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  • About
  • The Global ETD Search service is a free service for researchers to find electronic theses and dissertations. This service is provided by the Networked Digital Library of Theses and Dissertations.
    Our metadata is collected from universities around the world. If you manage a university/consortium/country archive and want to be added, details can be found on the NDLTD website.

A high spatial and temporal resolutions quality assurance tool for checking the accuracy of HDR source dwell positions and times

Shum, Tsz-hang, 岑梓恆 January 2013 (has links)
In High Dose Rate (HDR) brachytherapy, treatment dose to patients is highly dependent on the accuracy of positioning and duration of the source. Source misplacement or wrong duration of treatment could potentially result in adverse clinical side effects to patients. In order to maintain successful treatment for patients, an independent Quality Assurance (QA) verification is crucial to measure the High Dose Rate (HDR) source positioning and dwell time periodically to ensure the prescribed dose is correct and safe for brachytherapy treatment. The current QA practice used to validate the accuracy of dwell time of the source is by using a stopwatch and measure the dwell position on the source position check ruler. Nevertheless, reaction time of human poses a major concern regarding the accuracy in these manual operating procedures. In this thesis, a new QA tool is proposed to acquire accurate information about time structure and source positioning in HDR brachytherapy. The tool consists of a consumer-grade webcam, a source position check ruler, a laptop computer and a custom-made combined camera-ruler mounting tool. The camera is used to capture the motion of the moving source in real time. Each frame contains positional and temporal information that are important to determine the difference between the measured and the actual HDR source position and time structure. Finally, a Graphical User Interface (GUI) application program is developed to receive the input from the camera for image processing. The measured results (time structure and positional information) are displayed on the computer screen as the output of the designed application. The tool was found to be able to reduce the time required significantly for the QA and minimize the impact of human errors. At the time of writing, the sensitivity of the system to luminous changes in the environment warrants further efforts to render the tool even more useful. Based on the experimental results, the accuracy of dwell time measured by the proposed system was ± 40 ms. The minimum detectable dwell time of the proposed system was 200 ms. The range of effective dwell position that could be measured by the system ranged from 1300 mm to 1500 mm (excluding 1300 mm and 1500 mm). The accuracy of dwell position measured by the proposed system was ± 1mm. / published_or_final_version / Diagnostic Radiology / Master / Master of Medical Sciences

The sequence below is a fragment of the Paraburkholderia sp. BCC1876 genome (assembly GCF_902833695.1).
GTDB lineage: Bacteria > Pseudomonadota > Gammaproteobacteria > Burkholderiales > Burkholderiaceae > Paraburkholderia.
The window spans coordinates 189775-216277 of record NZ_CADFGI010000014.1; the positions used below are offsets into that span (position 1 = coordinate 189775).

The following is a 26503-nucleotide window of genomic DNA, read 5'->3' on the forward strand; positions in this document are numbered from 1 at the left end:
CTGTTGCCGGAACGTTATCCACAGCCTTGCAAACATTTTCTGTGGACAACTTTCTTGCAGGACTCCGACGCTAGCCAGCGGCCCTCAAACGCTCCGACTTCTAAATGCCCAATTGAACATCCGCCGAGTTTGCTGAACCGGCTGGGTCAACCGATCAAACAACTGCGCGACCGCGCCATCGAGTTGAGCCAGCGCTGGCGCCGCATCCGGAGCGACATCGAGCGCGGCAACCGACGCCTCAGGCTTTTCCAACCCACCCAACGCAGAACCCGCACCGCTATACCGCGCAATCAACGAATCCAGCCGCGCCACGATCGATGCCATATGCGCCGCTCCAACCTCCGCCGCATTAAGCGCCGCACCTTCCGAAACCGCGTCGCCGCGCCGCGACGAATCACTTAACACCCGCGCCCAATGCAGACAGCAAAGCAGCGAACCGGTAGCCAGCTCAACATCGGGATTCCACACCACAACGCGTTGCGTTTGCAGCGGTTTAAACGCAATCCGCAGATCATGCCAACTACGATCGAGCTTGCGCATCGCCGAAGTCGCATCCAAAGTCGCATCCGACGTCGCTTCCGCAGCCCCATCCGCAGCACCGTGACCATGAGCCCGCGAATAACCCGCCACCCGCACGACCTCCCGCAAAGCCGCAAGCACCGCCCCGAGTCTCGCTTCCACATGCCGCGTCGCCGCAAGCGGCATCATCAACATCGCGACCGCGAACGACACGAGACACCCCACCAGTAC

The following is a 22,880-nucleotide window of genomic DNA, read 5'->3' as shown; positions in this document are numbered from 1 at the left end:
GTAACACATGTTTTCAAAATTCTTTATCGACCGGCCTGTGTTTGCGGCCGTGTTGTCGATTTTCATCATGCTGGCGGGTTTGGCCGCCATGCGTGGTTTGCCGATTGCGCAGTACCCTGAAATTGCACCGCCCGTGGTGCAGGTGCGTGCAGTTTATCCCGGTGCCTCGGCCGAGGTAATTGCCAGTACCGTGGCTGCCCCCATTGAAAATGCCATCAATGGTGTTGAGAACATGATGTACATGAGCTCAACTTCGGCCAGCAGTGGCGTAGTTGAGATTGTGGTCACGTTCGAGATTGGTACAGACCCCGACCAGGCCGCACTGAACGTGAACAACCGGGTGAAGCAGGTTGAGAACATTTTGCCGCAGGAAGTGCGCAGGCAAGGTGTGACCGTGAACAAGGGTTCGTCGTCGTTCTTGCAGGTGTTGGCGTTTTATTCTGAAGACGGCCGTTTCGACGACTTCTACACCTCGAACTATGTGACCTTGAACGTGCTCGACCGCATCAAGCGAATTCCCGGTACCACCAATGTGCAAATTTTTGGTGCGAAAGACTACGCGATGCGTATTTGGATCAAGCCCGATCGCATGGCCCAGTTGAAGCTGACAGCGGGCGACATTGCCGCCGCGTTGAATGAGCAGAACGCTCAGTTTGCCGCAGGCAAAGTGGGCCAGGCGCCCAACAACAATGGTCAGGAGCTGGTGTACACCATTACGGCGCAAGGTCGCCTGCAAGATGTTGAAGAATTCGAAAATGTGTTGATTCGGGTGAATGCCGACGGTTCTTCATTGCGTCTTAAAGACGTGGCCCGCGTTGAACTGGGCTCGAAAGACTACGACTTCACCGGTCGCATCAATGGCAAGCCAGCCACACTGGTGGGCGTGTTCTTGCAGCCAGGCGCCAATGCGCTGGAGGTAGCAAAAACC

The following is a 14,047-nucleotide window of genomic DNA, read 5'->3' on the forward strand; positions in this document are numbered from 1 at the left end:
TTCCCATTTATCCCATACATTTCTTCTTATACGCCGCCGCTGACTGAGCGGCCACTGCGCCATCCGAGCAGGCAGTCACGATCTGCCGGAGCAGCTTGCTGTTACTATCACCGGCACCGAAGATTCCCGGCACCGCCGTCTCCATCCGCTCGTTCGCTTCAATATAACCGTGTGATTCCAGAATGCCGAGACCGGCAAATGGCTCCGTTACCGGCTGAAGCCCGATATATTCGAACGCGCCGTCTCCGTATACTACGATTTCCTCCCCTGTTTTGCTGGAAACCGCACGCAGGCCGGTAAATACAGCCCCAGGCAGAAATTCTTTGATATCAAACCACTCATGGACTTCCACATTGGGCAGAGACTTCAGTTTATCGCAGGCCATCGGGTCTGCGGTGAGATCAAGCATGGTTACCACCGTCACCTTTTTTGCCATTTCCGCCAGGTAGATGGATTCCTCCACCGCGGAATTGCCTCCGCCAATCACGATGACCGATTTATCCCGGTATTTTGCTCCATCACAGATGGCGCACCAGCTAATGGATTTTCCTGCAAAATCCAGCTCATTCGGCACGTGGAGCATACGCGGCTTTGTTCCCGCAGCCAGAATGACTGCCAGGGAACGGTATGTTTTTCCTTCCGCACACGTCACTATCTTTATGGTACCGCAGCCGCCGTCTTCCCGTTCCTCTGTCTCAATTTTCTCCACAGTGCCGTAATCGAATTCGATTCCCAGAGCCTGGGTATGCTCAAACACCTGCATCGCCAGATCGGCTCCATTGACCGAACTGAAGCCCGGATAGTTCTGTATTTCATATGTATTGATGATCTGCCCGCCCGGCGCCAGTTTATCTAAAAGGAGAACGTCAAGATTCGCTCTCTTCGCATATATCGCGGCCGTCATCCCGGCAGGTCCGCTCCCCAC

Radiochromic film dosimetry system for endovascular brachytherapy source calibration : a method and its uncertainties

Rodgers, Joseph J. 12 1900 (has links)
No description available.

Design of an experimental irradiation facility based on 50-mg ²⁵²Cf for ¹⁰B-enhanced ²⁵²Cf brachytherapy

White, Carla A. 12 1900 (has links)
No description available.

High-dose-rate intracavitary brachytherapy in the treatment of nasopharyngeal carcinoma

Leung, To-wai. January 2007 (has links)